The cost of finalizers
A common pattern we use is to wrap objects that require disposing of resources with a dispose / finalizer. Here is a simple example:
This is a pretty simple case, and obviously we try to avoid these allocations, so we try to reuse the SecretItem class.
However, when peeking into high memory utilization issue, we run into a really strange situation. We had a lot of buffers in memory, and most of them were held by items that were held in turn by the Finalization Queue.
I started to write up what I figured out about finalizer in .NET, but this post does a great job of explaining everything. The issue here is that we retain a reference to the byte array after the dispose. Because the object is finalizable, the GC isn’t going to be able to remove it on the spot. That means that it is reachable, and anything that it holds is also reachable.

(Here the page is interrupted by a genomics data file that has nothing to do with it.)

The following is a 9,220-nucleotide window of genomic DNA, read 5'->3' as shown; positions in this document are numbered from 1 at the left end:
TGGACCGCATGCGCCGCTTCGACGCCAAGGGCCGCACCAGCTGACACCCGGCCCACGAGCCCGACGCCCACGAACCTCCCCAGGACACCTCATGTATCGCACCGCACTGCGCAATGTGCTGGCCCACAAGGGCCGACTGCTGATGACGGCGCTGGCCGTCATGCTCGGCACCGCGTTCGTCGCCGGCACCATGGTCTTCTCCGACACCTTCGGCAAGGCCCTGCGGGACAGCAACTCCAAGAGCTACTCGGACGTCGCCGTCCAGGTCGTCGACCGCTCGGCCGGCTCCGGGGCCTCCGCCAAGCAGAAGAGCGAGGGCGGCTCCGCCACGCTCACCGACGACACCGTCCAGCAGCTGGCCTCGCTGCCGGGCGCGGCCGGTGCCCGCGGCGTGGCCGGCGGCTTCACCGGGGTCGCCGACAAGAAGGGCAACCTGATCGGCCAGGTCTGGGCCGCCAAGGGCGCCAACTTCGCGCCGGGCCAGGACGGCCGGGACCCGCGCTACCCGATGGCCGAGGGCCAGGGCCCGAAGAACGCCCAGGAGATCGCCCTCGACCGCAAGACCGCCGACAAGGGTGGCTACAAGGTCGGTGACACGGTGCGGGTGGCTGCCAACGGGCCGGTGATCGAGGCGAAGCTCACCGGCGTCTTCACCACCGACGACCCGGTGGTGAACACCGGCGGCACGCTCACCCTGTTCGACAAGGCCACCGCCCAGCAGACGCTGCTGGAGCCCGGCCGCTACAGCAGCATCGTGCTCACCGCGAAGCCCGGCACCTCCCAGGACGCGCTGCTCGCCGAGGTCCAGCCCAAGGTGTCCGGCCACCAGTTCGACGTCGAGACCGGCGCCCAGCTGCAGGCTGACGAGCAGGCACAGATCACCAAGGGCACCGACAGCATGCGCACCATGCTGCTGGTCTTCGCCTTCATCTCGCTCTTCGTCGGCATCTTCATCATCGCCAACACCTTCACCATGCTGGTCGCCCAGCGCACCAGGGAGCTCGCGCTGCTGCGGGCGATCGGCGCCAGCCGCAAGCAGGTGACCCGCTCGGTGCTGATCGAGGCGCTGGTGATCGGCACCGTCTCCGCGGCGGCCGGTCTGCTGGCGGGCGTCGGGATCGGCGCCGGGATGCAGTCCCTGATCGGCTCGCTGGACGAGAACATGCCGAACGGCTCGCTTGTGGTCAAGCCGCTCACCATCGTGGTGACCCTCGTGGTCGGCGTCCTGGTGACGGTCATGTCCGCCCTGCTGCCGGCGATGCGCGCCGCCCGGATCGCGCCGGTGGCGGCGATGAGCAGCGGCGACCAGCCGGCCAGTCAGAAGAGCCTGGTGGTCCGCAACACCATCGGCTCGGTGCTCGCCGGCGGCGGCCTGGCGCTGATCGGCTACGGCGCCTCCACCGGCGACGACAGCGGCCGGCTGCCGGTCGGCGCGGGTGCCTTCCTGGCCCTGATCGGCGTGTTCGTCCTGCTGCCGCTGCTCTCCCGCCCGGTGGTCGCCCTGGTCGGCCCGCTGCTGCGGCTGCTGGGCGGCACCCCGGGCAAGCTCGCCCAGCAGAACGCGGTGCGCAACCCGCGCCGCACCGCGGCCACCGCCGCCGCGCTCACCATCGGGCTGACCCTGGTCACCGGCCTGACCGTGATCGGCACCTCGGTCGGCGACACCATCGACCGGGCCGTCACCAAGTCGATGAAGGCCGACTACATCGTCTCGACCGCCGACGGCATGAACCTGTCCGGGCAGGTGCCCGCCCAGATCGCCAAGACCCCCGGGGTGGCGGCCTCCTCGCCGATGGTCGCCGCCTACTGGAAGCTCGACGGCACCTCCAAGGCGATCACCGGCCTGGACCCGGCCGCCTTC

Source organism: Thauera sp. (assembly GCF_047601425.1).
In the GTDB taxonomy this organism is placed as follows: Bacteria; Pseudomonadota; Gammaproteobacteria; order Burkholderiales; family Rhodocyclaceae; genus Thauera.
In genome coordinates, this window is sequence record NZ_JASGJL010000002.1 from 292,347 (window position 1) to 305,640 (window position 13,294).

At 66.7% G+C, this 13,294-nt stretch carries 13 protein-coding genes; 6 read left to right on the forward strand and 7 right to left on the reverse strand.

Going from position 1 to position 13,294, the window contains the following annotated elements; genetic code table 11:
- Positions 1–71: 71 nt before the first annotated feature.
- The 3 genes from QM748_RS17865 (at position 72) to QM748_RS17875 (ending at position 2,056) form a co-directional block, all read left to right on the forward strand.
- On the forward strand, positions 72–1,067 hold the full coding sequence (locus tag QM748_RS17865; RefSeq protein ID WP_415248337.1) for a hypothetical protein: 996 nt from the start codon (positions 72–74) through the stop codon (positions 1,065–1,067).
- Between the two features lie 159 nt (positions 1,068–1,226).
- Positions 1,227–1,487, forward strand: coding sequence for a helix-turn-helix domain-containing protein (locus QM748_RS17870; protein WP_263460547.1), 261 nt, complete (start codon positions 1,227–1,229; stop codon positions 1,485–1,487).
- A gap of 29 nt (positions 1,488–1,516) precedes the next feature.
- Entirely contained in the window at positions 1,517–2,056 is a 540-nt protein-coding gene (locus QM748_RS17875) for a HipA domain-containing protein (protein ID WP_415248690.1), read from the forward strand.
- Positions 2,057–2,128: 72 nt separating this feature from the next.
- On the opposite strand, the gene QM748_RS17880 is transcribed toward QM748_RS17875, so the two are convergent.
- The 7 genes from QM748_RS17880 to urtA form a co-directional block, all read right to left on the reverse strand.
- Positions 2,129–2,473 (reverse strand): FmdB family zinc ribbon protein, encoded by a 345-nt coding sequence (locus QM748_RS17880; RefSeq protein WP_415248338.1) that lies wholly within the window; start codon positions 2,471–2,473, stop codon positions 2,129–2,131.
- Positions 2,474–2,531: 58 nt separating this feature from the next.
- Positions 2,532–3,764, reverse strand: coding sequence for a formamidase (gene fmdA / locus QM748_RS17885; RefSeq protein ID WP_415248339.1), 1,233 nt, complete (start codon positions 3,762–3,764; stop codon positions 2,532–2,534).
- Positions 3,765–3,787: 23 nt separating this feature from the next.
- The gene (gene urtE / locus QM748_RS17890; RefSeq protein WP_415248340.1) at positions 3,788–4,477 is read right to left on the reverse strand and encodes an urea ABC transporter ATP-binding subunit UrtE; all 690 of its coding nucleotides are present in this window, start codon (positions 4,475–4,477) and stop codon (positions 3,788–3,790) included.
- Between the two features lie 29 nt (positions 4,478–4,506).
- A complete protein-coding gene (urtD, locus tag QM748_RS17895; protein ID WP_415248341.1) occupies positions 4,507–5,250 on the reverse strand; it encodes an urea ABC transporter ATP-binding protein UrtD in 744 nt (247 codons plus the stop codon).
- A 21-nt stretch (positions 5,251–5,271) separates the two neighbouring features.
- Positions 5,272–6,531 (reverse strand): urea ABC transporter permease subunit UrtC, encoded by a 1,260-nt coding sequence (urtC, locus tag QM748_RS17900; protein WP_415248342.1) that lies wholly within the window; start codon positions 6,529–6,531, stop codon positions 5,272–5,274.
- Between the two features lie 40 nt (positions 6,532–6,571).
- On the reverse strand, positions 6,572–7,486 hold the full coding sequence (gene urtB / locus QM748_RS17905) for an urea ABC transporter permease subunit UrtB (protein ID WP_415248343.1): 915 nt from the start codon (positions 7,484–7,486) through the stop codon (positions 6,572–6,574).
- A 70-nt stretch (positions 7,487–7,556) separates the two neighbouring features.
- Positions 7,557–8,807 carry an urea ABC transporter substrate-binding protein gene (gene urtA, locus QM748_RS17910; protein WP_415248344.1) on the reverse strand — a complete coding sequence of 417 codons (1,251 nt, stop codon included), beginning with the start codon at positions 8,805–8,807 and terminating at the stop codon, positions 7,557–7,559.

Now, we are trying very hard to be nice to the GC and not allocate too much, which means that the finalizer thread will only wake up occasionally, but that means that the buffer will be held up in memory for a much longer duration.
The fix was the set the Buffer to null during the Dispose call, which means that the GC can pick up that it isn’t actually being used much faster.